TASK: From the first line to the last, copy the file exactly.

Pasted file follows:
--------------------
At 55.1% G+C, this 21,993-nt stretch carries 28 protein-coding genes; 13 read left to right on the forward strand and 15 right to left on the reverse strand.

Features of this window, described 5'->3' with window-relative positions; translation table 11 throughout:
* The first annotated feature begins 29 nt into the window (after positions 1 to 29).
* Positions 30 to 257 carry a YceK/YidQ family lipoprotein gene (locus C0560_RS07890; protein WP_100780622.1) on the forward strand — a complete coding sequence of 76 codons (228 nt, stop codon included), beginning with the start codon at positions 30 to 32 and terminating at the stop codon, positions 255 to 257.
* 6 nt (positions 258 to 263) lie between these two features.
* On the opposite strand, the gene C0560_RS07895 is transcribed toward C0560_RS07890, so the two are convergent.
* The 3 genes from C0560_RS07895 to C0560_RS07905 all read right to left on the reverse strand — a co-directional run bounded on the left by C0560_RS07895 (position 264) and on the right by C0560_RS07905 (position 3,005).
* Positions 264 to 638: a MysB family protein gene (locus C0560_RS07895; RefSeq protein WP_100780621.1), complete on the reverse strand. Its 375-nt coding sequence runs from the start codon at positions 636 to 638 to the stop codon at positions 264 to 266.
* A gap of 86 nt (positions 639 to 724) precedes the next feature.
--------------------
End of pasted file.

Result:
At 55.1% G+C, this 21,993-nt stretch carries 28 protein-coding genes; 13 read left to right on the forward strand and 15 right to left on the reverse strand.

Features of this window, described 5'->3' with window-relative positions; translation table 11 throughout:
* The first annotated feature begins 29 nt into the window (after positions 1 to 29).
* Positions 30 to 257 carry a YceK/YidQ family lipoprotein gene (locus C0560_RS07890; protein WP_100780622.1) on the forward strand — a complete coding sequence of 76 codons (228 nt, stop codon included), beginning with the start codon at positions 30 to 32 and terminating at the stop codon, positions 255 to 257.
* 6 nt (positions 258 to 263) lie between these two features.
* On the opposite strand, the gene C0560_RS07895 is transcribed toward C0560_RS07890, so the two are convergent.
* The 3 genes from C0560_RS07895 to C0560_RS07905 all read right to left on the reverse strand — a co-directional run bounded on the left by C0560_RS07895 (position 264) and on the right by C0560_RS07905 (position 3,005).
* Positions 264 to 638: a MysB family protein gene (locus C0560_RS07895; RefSeq protein WP_100780621.1), complete on the reverse strand. Its 375-nt coding sequence runs from the start codon at positions 636 to 638 to the stop codon at positions 264 to 266.
* A gap of 86 nt (positions 639 to 724) precedes the next feature.